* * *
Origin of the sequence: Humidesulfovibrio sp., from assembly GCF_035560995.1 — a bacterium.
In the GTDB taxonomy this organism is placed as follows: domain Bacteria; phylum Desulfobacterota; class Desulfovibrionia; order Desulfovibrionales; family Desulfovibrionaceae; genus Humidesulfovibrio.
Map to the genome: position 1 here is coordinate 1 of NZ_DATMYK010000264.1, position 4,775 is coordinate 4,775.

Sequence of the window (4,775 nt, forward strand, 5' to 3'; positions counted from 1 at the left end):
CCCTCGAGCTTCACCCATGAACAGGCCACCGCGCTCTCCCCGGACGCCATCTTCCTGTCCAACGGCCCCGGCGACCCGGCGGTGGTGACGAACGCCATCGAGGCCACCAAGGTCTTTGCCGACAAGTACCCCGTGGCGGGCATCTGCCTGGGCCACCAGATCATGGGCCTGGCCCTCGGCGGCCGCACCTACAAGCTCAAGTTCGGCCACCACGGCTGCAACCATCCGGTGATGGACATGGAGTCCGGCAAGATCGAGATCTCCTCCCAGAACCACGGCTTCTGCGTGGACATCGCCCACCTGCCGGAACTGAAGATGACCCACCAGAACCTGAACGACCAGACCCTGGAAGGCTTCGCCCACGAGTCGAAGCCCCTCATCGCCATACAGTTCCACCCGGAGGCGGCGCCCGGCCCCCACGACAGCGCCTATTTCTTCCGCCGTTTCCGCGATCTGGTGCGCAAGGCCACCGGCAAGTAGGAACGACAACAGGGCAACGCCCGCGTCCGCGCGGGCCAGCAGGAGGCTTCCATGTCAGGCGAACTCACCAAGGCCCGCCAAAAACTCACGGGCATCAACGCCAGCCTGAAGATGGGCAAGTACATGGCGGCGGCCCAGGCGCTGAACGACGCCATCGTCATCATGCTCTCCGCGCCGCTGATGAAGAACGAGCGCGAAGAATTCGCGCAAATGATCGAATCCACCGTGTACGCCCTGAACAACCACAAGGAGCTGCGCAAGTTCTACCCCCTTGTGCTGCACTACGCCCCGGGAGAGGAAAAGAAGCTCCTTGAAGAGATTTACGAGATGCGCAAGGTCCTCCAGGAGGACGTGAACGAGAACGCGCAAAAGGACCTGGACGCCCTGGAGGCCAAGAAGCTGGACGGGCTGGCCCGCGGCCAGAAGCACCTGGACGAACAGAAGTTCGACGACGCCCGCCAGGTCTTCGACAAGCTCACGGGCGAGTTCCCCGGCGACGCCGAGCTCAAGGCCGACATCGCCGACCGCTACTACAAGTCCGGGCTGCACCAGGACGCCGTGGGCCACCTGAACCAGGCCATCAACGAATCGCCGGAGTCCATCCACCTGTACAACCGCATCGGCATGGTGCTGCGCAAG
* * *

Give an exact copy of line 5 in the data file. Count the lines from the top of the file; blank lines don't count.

CCCTCGAGCTTCACCCATGAACAGGCCACCGCGCTCTCCCCGGACGCCATCTTCCTGTCCAACGGCCCCGGCGACCCGGCGGTGGTGACGAACGCCATCGAGGCCACCAAGGTCTTTGCCGACAAGTACCCCGTGGCGGGCATCTGCCTGGGCCACCAGATCATGGGCCTGGCCCTCGGCGGCCGCACCTACAAGCTCAAGTTCGGCCACCACGGCTGCAACCATCCGGTGATGGACATGGAGTCCGGCAAGATCGAGATCTCCTCCCAGAACCACGGCTTCTGCGTGGACATCGCCCACCTGCCGGAACTGAAGATGACCCACCAGAACCTGAACGACCAGACCCTGGAAGGCTTCGCCCACGAGTCGAAGCCCCTCATCGCCATACAGTTCCACCCGGAGGCGGCGCCCGGCCCCCACGACAGCGCCTATTTCTTCCGCCGTTTCCGCGATCTGGTGCGCAAGGCCACCGGCAAGTAGGAACGACAACAGGGCAACGCCCGCGTCCGCGCGGGCCAGCAGGAGGCTTCCATGTCAGGCGAACTCACCAAGGCCCGCCAAAAACTCACGGGCATCAACGCCAGCCTGAAGATGGGCAAGTACATGGCGGCGGCCCAGGCGCTGAACGACGCCATCGTCATCATGCTCTCCGCGCCGCTGATGAAGAACGAGCGCGAAGAATTCGCGCAAATGATCGAATCCACCGTGTACGCCCTGAACAACCACAAGGAGCTGCGCAAGTTCTACCCCCTTGTGCTGCACTACGCCCCGGGAGAGGAAAAGAAGCTCCTTGAAGAGATTTACGAGATGCGCAAGGTCCTCCAGGAGGACGTGAACGAGAACGCGCAAAAGGACCTGGACGCCCTGGAGGCCAAGAAGCTGGACGGGCTGGCCCGCGGCCAGAAGCACCTGGACGAACAGAAGTTCGACGACGCCCGCCAGGTCTTCGACAAGCTCACGGGCGAGTTCCCCGGCGACGCCGAGCTCAAGGCCGACATCGCCGACCGCTACTACAAGTCCGGGCTGCACCAGGACGCCGTGGGCCACCTGAACCAGGCCATCAACGAATCGCCGGAGTCCATCCACCTGTACAACCGCATCGGCATGGTGCTGCGCAAG